The importance of timing in restaurant dining
Why do we eat in restaurants? We do, and with little hesitation. According to the Wall Street Journal, in 2015 Americans spent more money eating out than buying groceries. I’m sure one could point to any number of reasons we choose to dine away from home. If you were to ask me why I go to restaurants, I would likely describe my love of good food and drink, sparkling conversation and people-watching as Reasons 1, 2, and 3. I, like you, absolutely love going out to eat, except when I don’t. And when I don’t, it is usually due to a nagging restaurant predicament that sincerely puzzles me.
Our city’s—and virtually every city’s—restaurants have a problem that seems to afflict diners from brewpubs to fine dining and every manner of restaurant in between. It’s a matter of pacing, or more importantly, a lack thereof.
Perhaps our local restaurant industry is still trying to shake off the hangover of bygone laws that insisted food and adult beverage service exist only in tandem. Maybe it’s a lack of service training, or understaffed kitchens, overly tasked floor managers, or, simple indifference. Whatever the reason, Salt Lake City dining patrons are getting the bum’s rush. For all the extraordinarily well-paced meals I’ve enjoyed in Salt Lake City, I’ve easily encountered just as many poorly paced efforts.
Successful pacing consists of three essential components: timing, preparedness and professionalism. The goal should be to have restaurant guests leave feeling their needs were not only met, but anticipated. In short, a fine dining experience should reflect a seamlessly choreographed dance set to the beat of a classic waltz. Entrées should never arrive before appetizers and first-course plates have been cleared. All necessary utensils should be reset prior to the pending course. Empty beverage, wine and water glasses should be refilled during the meal’s progression. Dining should be like a trip to an art museum: an enjoyable occasion devoted solely to the beauty of the experience. Would you not be annoyed if your museum docent expected you to rush through the exhibit? That is how I feel when I’m experiencing an inadequately paced meal: like I’m being forced to run through the museum.
To ease my mind and ensure the art of dining is not a lost luxury, I asked two Salt Lake City restaurants that put proper meal pacing at a premium to share their practices. One is an American steakhouse staple, the other an exquisite new Italian neighborhood eatery.
Veneto, an exceptional restaurant owned and operated by Amy and Marco Stevanoni located in the Liberty Wells neighborhood on 900 South between 300 and 400 East, strikes a masterful balance of sophisticated dining paired with a harmonious calm that extends from the kitchen to the table.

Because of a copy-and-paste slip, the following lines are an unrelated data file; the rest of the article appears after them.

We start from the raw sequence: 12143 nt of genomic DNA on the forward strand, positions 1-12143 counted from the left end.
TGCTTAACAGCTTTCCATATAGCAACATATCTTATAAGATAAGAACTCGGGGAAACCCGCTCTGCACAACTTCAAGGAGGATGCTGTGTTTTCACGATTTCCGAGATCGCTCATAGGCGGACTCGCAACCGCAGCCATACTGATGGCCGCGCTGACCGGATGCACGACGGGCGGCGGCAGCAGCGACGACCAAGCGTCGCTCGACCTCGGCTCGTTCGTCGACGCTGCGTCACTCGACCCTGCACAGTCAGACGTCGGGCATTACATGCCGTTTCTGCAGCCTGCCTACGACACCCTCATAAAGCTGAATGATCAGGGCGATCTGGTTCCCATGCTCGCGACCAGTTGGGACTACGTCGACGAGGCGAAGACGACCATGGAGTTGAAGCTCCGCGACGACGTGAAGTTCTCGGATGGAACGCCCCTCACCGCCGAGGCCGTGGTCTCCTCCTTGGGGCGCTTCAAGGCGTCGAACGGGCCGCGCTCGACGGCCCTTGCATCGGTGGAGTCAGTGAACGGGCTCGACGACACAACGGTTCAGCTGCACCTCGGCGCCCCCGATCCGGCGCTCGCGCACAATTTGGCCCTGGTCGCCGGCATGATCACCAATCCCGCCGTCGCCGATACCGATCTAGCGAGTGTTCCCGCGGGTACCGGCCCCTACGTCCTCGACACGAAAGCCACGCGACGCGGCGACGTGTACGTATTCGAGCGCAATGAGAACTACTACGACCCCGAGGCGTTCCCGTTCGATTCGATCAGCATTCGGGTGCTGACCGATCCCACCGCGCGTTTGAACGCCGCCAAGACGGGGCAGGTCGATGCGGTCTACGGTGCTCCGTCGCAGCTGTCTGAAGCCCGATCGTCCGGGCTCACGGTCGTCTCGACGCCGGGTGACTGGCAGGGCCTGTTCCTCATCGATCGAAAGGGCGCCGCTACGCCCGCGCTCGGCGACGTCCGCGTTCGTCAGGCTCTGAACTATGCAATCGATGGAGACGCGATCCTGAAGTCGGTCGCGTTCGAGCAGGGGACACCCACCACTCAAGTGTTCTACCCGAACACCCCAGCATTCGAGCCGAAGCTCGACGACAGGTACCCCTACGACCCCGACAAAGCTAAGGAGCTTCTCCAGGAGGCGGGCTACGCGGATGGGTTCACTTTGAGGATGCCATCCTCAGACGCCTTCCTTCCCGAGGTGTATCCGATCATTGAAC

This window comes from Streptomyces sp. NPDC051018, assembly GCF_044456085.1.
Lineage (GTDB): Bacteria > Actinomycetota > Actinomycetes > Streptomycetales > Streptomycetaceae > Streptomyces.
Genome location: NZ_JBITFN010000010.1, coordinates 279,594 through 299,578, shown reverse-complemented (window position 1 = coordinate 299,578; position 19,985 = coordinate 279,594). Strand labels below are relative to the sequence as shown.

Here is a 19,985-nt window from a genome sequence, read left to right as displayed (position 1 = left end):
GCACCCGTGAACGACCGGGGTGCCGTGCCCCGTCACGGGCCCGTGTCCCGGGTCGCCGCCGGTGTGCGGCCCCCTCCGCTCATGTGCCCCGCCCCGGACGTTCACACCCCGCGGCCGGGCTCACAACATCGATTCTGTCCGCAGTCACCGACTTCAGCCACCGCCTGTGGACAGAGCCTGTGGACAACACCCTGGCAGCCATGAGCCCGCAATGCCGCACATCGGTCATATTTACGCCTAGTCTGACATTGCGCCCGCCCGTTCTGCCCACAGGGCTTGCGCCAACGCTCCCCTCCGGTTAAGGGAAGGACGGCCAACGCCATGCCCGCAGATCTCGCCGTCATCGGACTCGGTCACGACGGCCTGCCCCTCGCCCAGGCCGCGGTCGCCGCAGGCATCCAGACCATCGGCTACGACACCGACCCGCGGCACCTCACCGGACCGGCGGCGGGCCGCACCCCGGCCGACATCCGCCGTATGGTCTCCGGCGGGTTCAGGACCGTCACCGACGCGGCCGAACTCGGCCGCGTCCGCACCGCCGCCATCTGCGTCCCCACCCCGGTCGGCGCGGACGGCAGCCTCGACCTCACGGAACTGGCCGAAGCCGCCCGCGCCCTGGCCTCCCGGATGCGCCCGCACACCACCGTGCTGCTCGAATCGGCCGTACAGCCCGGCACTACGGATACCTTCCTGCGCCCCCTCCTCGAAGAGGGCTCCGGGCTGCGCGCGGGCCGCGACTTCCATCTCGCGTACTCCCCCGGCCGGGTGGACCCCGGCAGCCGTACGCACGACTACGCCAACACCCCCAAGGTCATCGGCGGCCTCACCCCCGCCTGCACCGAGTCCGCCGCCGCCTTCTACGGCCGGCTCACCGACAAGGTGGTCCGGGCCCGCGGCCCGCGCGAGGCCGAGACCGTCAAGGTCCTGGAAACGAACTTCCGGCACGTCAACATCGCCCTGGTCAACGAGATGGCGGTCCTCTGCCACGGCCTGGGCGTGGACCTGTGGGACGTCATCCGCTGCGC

During my time with the charming Stevanonis, they revealed their unwavering commitment to the authentic cuisine of Marco’s native northern Italy, their Old World approach to eating and dining, and how pacing a meal ultimately plays into its success and provides a memorable dining experience for guests. Marco described their pacing philosophy succinctly: “The meal will be free of awkward lags but never rushed,” he says. “Courses will reach the table only after everyone has finished the previous course, plates have been cleared any and all necessary resets have occurred and all guests are seated.”
During my time dining at Veneto, the rhythm of meal was true to Marco’s word. Courses were not crowded, allowing us to enjoy one another’s company while savoring what we had just eaten. The service was elegant and reserved, which added to the overall enjoyment of the delicious meal itself. I left the restaurant, remembering every course, every bite and eagerly anticipating my return.
Ruth’s Chris Steak House approaches their pacing like a well-oiled machine. The world-wide chain (although the Salt Lake City restaurant is locally owned and operated) has a rigorous dining system in place that is fueled by extensive training, a commitment to excellence and effortless pacing. The restaurant’s general manager, the undeniably professional and affable Josh Cowart, explains their pacing strategy: “It’s about the customer’s wishes, a six-minute interval clock system and strong communication between the back and front of house,” he says. “It’s an awesome system.”
At Ruth’s Chris, I was encouraged to order from the à la carte menu all at once, and then allow the kitchen and wait staff to pace my meal—an ordering situation I am, at best, uncomfortable with. Ordering as I go is my meal-pacing safety net. Nonetheless, I put my dining experience into my waitperson’s hands, and the result was an expertly paced meal. Just as Josh had promised, the meal ran like clockwork. From the time I sat down and was greeted, to the time I paid my tab, I was never rushed, servers were always courteous and service beautifully handled.
Veneto is open for dinner Tuesday through Saturday evenings. Ruth’s Chris is open seven nights a week. Both restaurants accept reservations but also welcome walk-in patrons. Additionally, Veneto and Ruth’s Chris Steak House are available for private event bookings. ❖
Veneto Italiano Ristorante
370 E. 900 South, SLC
Ruth’s Chris Steak House
275 S. West Temple, SLC